Military government weekly information bulletin
Number 49 (July 1946)
[Highlights of policy], pp. - PDF (18.0 MB)
Since overall industrial output is to a very great extent a function of coal and steel, the economic weakness of the Zone lies in its dependence on outside sources for these basic commodities. Expressed in relation to industrial requirements, coal availability in recent months for the US Zone (including zone-produced coal and receipts from other zones) was less than one-half; in steel, the May proportion was about one-sixth. CONSEQUENCES OF WAR To put present industrial activity in the US Zone in its proper perspective, the back- ground of the economic consequences of six years of war, of complete military defeat of Germany, and the resulting economic chaos during the early months of the occupation, must be painted in. The high rate of German industrial output during the war resulted in far more than normal depreciation of industrial and trans- portation equipment. Inability of the Ger- man war economy to maintain a high level of munitions and civilian production kept consumer goods output far below- replace- ment needs - especially during 1043.44, when heavy Allied air attacks accentuaft d that need. The destruction of and damage to factories, machines railroad and rolling stock; the loss of all kinds -of-consumer goods in the bombed-out cities, from pots and pans to furniture and housig, all educed industrial capacities while6 siujtaneously increasing the demand for, tens 4;hoitusans of commodities and services.;-A Economic and especially indtistrial chaos, virtually; complete througout, emaiy'6i V-E Day, continued on a decrede ing stale for perlbaps six months id. almostal .fieldi ToJay, even where order has been &e-tab- lished, the consequences othis long herio4 of almost complete sanator stil its fest. While the. ecxtrme w-ar-iand tear r- sulting directly from war and adfet We ceased, normal depreciation H4 all d Wurable and non 'urable goods:- islf from bein replacedl by thee Zone's 'pr'et idAustrial -output. An outstandn e xap i: iaI mining machinery and equipment, replace- ment and repair of which is vital to main- tenance and increase of coal output. Thus, viewed from this perspective, the industrial economy of the US Zone is still in the initial stages of recovery. Not until in- dustrial output has tripled or quadrupled can a reasonable balance between new production and depreciation be expected. Only then will "living off capital" cease. In contrast to these fundamentally un- favorable long-term aspects of the Zone's industrial economy the short-term outlook for a continuation of the upward trend since December is encouraging. Barring unfavorable developments, the May increase of 18 percent in solid fuel loadings assures a somewhat adequate supply to industrial coal consumers through the early summer weeks. This improvement reflected a modest rise in coal output in the Ruhr and Saar and the comtinued with- drawal of hard coal from Ruhr stockpiles. These ~two factolres, plus a 113 percent per- fornm ae from the Soviet Zone, raised ful- fillment of. allocations to the US Zone to 100 percent -the best performance yet. In addition, a seasonal decline in coal require- ment s on the part of non-German consumers, made somewhat more coal available to in- dustry.' PiROGRE;SS IN STEEL INDUSTRY Perhaps- even mrF basic than the im- proved outlook for coal is the progress made in the tivou and steel industry since the middle of April, when foif blast furnaces and ~~aller migllls were re4activated. The improve- idite~nt in ingot VsfeeI production-should pro- vide within the-near future some alleviation of the shortage of steel which has held back :production of many important industrial items, notably mining spplies, farm machi-. nery, trucks-and'- spare parts. To the--extent that lack xf iron and steel has retarded over all ou tputtim the past, tuore pig iron and r 4t0teel neans stimulation of pronductio rigthe early sumAer ll anongthe lime.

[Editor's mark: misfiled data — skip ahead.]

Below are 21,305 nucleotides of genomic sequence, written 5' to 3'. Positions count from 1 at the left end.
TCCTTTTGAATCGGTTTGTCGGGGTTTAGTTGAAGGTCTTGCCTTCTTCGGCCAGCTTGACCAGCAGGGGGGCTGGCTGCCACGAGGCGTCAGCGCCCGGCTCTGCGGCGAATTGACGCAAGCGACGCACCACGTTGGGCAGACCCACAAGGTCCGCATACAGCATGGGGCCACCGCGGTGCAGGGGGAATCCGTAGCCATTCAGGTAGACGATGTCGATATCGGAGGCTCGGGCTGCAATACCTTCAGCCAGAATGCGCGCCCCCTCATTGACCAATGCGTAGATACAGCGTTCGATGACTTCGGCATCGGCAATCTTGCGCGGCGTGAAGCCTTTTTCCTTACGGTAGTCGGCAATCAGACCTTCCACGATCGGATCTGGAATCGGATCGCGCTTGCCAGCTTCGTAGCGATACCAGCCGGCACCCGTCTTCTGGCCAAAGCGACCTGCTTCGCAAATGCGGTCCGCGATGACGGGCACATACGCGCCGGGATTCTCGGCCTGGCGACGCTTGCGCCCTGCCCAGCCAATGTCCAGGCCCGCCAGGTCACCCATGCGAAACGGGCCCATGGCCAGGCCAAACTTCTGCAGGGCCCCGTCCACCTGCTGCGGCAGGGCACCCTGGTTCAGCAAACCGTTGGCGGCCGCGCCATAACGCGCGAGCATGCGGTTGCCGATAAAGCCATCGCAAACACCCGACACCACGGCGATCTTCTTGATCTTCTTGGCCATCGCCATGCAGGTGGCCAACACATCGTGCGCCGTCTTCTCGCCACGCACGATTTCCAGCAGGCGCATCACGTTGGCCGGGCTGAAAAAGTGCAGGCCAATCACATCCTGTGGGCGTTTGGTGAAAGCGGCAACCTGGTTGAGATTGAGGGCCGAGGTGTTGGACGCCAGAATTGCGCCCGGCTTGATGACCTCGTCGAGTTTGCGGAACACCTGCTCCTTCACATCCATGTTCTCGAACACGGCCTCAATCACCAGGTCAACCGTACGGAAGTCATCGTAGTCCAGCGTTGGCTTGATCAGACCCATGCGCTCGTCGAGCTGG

As a work of the United States government, this material is in the public domain.| For information on re-use see: http://digital.library.wisc.edu/1711.dl/Copyright